NEW YORK (Reuters) - U.S. crude oil production is expected to average 12.06 million barrels per day (bpd) in 2019, passing the 12 million bpd milestone sooner than expected on surging domestic shale output, the U.S. Energy Information Administration said on Tuesday.
For 2019, production is expected to rise 1.16 million bpd from the prior year, more than EIA’s previous forecast for a 1.02-million bpd rise.
The agency’s monthly report said EIA expects production to surge above 12 million bpd in the second quarter of 2019, sooner than its previous estimate of the fourth quarter.
Output this year is forecast to rise by 1.55 million bpd to 10.90 million bpd. That projected increase is an upward revision from its earlier estimate of a 1.39 million bpd rise.
A shale revolution has helped push U.S. crude production to record highs, rivaling top producer Russia and outpacing Saudi Arabia. Russian oil output reached another 30-year high of 11.41 million barrels per day in October.
The increase in U.S. production has largely come from the Permian basin, the largest U.S. oilfield, and the Bakken, where production has soared to new peaks.
“U.S. crude oil production reached a record milestone in August 2018, when it exceeded 11 million barrels per day for the first time,” EIA Administrator Linda Capuano said.
“U.S. production has exceeded EIA’s previous expectations and, as a result, the short-term outlook now forecasts U.S. crude oil production to exceed 12 million barrels per day in 2019.”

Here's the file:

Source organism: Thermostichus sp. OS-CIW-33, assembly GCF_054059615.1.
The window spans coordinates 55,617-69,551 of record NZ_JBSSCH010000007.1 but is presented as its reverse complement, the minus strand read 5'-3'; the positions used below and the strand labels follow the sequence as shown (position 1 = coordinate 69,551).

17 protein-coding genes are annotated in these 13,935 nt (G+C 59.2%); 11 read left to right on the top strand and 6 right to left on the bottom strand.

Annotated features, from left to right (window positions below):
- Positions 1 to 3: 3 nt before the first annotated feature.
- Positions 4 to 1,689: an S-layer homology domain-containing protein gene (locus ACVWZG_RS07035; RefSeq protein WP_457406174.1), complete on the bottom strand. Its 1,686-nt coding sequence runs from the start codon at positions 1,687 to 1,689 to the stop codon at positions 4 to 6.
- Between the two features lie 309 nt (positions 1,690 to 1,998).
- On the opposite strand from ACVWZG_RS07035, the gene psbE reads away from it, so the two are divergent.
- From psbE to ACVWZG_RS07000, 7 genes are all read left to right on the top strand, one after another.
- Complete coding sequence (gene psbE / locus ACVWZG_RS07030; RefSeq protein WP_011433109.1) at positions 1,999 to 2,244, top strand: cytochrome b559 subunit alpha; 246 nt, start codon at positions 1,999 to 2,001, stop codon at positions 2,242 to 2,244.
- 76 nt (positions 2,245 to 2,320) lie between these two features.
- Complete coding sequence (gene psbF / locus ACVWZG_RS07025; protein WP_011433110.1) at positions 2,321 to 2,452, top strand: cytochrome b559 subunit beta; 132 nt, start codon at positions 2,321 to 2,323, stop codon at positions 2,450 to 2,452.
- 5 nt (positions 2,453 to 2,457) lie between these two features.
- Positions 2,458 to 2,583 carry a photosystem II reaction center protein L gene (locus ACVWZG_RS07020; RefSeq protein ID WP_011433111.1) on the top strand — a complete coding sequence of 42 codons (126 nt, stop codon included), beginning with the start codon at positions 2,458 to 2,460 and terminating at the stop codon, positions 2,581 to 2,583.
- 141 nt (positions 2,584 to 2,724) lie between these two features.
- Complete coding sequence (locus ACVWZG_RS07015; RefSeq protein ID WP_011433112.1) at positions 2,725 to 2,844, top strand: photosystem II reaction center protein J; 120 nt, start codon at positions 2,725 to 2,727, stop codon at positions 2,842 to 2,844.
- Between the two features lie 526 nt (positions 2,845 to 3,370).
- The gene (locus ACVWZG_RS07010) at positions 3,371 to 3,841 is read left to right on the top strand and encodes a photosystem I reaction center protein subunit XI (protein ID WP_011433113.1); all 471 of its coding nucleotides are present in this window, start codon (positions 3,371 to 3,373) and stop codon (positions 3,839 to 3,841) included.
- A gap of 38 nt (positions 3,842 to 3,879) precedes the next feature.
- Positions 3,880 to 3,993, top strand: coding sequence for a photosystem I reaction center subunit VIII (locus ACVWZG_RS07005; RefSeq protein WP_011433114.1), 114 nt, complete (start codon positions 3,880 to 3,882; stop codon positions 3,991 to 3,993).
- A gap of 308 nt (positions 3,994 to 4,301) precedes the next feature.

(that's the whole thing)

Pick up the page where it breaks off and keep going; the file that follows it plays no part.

For 2018, U.S. oil demand is expected to rise by 510,000 bpd to 20.47 million bpd, EIA said, slightly raising its previous forecast of a 450,000 bpd rise to 20.41 million bpd.
For 2019, oil demand is estimated to rise by 220,000 bpd, a small downward revision from the previous estimate of a rise of 230,000 bpd.
As supply grows, the oil market has grown more concerned about the demand outlook, particularly as trade tensions between the United States and China threaten growth in the world’s two biggest economies and as currency weakness pressures economies in Asia.
Oil prices fell on Tuesday with U.S. crude touching the lowest since early April.
Reporting by Devika Krishna Kumar in New York; Editing by David Gregorio
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